One Light Artist Headshot

November 9, 2011 · 0 comments

One light studio portrait headshot, Profoto Magnum + diffusion panel

This is a portrait I did for a Swedish publishing house of a famous singer in my studio, using only one Profoto D1 250 Air and a Profoto Magnum reflector. And a silver reflector below her face to throw some light back up into the shadows and to add a little more sparkle in her eyes.

Behind the scenes, one light artist headshot. Photographer Stefan Tell

This is how my studio was set up for this headshot. I usually let my models stand up, but this time I let her sit in front of a large Chimera panel with silver fabric which I used as a reflector.

The main and only light comes from the Profoto D1 camera left with a Magnum reflector, shot through another, and larger, Chimera panel. This one with diffusion fabric stretched over it to create a semi transparent screen above her.

Note: The medium softbox on the left is not on, I tried it but it didn’t look as I wanted it. My plan was to add a gradient to the background, but chose not to.

Lighting Setup Diagram, One Light Headshot

This diagram describing the setup is not exact, it the placement of the silver reflector looks a bit funny.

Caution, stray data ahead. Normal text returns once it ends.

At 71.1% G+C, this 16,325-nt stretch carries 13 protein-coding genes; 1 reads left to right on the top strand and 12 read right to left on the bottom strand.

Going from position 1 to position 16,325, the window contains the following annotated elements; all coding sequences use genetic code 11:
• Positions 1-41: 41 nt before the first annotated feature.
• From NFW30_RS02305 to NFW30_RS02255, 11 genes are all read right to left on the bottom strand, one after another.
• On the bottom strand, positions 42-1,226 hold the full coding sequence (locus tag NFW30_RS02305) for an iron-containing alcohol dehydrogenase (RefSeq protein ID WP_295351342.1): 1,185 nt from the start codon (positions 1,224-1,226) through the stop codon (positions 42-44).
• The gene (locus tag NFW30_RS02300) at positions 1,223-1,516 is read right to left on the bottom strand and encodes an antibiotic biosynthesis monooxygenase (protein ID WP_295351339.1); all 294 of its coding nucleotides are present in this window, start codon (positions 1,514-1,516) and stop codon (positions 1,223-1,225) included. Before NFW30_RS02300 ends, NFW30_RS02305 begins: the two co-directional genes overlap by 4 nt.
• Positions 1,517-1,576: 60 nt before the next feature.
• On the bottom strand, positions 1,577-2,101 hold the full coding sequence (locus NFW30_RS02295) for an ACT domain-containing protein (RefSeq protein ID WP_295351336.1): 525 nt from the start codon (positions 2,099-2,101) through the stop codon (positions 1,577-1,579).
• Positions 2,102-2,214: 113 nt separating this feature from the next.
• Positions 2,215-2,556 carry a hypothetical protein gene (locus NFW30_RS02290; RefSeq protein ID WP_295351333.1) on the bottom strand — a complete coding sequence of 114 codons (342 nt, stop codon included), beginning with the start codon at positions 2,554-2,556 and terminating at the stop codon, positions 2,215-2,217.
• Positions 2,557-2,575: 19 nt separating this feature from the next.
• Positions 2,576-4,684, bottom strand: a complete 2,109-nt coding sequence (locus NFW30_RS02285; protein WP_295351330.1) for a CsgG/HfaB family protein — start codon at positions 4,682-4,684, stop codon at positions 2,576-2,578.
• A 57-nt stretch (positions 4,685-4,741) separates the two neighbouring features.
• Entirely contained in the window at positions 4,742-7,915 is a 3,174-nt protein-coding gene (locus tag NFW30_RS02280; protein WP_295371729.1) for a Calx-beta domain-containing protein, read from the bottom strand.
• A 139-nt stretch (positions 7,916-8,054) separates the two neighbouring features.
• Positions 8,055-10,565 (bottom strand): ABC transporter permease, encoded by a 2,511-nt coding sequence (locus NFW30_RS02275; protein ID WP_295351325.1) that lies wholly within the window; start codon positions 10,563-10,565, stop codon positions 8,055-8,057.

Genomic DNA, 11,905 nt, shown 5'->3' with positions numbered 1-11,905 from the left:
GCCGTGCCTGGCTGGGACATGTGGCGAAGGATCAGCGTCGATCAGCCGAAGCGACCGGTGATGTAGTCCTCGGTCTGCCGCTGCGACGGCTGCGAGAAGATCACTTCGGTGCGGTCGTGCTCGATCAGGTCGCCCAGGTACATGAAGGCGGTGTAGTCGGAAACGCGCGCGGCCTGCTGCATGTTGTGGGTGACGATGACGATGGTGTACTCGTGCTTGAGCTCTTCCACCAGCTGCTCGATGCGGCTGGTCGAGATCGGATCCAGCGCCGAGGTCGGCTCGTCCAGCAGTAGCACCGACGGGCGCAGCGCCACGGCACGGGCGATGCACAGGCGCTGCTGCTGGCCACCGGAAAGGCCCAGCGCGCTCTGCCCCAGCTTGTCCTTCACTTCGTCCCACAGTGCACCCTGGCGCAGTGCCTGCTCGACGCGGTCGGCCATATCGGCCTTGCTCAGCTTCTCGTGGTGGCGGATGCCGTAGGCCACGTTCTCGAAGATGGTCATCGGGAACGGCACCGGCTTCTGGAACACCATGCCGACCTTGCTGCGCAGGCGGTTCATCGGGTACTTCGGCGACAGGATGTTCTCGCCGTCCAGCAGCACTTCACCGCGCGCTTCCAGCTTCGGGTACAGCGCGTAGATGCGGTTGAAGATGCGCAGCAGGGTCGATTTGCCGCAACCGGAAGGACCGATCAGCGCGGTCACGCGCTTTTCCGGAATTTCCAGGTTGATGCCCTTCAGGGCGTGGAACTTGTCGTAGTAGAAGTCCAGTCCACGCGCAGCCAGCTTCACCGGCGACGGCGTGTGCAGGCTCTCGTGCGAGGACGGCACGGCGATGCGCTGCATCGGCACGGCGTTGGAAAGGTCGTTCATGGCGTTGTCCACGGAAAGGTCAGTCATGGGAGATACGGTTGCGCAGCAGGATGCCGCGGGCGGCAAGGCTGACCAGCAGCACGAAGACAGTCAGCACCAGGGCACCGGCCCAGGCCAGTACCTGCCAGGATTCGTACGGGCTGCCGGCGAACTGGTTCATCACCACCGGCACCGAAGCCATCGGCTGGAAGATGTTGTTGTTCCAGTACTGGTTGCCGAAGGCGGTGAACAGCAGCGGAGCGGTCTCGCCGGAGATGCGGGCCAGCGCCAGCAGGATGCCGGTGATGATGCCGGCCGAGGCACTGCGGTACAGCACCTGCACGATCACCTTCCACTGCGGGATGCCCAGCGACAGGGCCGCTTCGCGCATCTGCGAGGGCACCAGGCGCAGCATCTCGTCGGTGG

I did this for the test shot I did before she arrived, but otherwise it is correct. The funny thing is how different the almost same setup can look with a woman sitting down in front of the reflector, compared to the test shot in black and white below.

If you want to read the post on this Profoto magnum portrait, just click the link.

swedish-artist-studio-portrait-one-light

I tried a couple of different positions for her, but sitting in a chair in front of a reflector she can’t use as a support or lean on, the options and poses are quite limited. Anyway, it was a headshot they wanted, and it turned out good I think.

This last example is taken straight on, the first one I changed position myself and moved a little under the light. From this angle, the shadows from her hat makes the eyes and eye sockets a little dark, but thanks to the reflector, and the large light source above, you can see a little sparkle in her eyes.

Later the same day I did two more assignments, and added first one more light and then a third. Mostly to try not making the photos for the different clients looking the same. It was both business portraits, so they automatically looks different.

Here is the link to the post on the Business portrait using two lights and the Business Portrait with 3 lights.

The background is almost the same in all photos, but adding another light can easily turn it into something slightly different.

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